ARE Deputy Executive, Tebussum Rashid and Deputy Mayor Dr. Debbie-Weekes Bernard standing by a resource featured in A Journey Towards Inclusion. Photo by Luke Agbaimoni.
The afternoon also featured the soft launch of the Digital Twin Skills Academy, by founders Bola Abisogun OBE and Joseph Michael Daniels. This project aims to make training and knowledge about the built environment more accessible, by offering young people the chance to engage and collaborate across disciplines.
Discover more information on Digital Twins on the RICS website.
A key highlight from the afternoon for young people and employers alike was a moving performance by Tottenham poet Giovanni Rose (Poetry Society’s Foyle Young Poet, 2021), who shared two brand new poems crafted especially to speak to A Journey Towards Inclusion.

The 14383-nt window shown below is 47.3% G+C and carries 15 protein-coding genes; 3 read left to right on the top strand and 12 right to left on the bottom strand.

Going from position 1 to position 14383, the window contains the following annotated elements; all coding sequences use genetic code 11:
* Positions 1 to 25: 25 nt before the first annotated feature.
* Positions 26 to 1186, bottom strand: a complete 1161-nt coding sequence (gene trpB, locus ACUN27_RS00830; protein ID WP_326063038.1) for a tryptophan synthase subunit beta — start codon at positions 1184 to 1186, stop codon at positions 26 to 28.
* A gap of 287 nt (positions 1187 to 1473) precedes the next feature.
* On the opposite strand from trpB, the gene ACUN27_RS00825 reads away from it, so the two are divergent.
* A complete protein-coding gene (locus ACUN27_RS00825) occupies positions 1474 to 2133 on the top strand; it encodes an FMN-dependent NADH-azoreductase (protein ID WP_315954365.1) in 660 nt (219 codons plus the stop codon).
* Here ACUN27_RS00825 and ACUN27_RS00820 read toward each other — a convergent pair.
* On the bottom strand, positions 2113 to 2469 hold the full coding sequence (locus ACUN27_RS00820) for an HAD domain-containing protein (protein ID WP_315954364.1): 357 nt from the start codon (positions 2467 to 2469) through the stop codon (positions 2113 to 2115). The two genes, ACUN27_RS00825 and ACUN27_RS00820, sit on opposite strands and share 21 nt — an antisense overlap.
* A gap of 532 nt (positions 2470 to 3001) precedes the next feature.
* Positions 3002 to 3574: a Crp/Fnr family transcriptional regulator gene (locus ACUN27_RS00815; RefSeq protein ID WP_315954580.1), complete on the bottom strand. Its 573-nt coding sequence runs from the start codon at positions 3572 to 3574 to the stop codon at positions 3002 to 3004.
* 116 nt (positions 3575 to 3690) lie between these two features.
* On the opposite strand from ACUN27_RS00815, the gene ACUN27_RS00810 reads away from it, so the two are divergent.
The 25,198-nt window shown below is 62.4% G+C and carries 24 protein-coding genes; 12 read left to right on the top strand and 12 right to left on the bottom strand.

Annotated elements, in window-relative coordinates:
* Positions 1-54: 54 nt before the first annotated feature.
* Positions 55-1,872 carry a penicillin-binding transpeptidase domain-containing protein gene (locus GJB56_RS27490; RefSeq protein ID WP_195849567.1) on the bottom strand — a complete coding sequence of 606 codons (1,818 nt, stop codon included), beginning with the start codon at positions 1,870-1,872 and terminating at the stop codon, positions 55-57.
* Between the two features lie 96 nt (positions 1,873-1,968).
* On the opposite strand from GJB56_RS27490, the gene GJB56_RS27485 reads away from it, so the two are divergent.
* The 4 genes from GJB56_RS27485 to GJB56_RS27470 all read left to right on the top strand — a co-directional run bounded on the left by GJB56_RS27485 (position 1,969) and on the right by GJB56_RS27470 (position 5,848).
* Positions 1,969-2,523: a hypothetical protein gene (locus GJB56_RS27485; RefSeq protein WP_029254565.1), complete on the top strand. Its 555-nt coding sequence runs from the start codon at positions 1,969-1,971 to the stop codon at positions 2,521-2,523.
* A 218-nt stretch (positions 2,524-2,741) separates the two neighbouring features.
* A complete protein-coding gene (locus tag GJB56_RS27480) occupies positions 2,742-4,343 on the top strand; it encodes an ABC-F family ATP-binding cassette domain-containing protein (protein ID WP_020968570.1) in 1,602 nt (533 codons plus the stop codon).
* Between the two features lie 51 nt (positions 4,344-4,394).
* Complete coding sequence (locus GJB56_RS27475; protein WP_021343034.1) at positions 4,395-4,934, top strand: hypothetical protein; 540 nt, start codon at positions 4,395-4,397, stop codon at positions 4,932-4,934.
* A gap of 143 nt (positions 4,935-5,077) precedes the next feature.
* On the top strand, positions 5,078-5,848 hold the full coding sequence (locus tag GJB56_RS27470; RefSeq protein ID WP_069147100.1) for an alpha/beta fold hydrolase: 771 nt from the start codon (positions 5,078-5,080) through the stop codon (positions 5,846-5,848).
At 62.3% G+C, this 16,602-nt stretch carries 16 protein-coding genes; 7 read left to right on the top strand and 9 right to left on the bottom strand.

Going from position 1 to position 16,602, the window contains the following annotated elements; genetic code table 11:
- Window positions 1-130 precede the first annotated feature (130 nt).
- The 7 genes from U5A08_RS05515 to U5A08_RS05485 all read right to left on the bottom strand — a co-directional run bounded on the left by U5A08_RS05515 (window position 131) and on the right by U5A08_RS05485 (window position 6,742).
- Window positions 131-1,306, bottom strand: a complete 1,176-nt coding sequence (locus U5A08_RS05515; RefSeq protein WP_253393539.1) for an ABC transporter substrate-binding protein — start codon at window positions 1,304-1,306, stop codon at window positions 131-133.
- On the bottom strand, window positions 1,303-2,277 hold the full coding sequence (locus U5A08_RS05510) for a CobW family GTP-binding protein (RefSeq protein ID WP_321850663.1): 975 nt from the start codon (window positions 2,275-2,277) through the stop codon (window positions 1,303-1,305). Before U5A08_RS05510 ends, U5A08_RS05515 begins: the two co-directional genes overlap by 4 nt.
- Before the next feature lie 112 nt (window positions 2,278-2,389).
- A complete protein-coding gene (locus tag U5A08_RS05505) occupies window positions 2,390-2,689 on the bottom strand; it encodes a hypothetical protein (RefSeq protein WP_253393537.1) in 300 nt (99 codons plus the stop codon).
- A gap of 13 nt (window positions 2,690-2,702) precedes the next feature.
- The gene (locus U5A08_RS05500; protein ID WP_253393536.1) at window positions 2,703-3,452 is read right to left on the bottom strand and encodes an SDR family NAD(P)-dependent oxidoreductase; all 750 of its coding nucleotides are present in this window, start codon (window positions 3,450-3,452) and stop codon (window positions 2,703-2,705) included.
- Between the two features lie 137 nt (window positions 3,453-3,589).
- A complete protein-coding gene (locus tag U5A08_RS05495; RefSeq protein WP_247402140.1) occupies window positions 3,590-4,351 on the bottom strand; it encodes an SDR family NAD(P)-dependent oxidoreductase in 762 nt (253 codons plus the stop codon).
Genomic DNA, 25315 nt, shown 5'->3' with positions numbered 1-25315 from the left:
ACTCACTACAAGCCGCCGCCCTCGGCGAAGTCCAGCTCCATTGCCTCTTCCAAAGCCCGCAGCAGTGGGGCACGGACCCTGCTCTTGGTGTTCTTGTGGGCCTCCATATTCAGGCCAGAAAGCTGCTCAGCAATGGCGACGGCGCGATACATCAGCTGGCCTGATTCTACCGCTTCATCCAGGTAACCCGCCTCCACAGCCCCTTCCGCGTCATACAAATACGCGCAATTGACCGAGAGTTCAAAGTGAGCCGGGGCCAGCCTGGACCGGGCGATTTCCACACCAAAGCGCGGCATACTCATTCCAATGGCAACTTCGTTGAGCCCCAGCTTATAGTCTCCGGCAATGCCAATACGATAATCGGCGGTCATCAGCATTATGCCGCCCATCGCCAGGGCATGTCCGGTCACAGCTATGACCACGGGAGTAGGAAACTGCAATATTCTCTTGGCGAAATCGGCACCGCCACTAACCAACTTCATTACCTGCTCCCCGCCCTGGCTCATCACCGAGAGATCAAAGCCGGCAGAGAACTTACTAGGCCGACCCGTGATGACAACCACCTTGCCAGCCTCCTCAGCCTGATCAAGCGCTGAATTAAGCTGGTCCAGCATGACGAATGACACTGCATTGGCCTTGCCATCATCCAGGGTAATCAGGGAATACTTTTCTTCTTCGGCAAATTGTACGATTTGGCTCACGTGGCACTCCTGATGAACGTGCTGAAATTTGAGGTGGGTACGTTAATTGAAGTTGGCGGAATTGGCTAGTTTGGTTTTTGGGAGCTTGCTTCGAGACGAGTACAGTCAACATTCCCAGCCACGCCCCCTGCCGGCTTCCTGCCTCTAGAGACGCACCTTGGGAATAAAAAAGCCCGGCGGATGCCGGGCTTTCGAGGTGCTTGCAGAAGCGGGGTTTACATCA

They were a sombre reminder that being able to be your authentic self was not just a nice to have, but a matter of survival and livelihood.
And all throughout the afternoon, successes were also given prominence. Examples of best practice when it comes to workplace inclusion by HS2, Cloudreach, Profusion, Jacobs, and CITB were on display in an exclusive exhibition at RICS. They highlighted the personal journeys taken by young Black men such as such as Keon Simms (pictured below) at Jacobs, alongside the changes made by their employers.
Photographs by Luke Agbaimoni also formed a visual reminder of the energy, creativity and diversity that all the young men brought with them as they made their careers in the capital.
Keon Simms (right) with Tony Hyland MBE (DWP)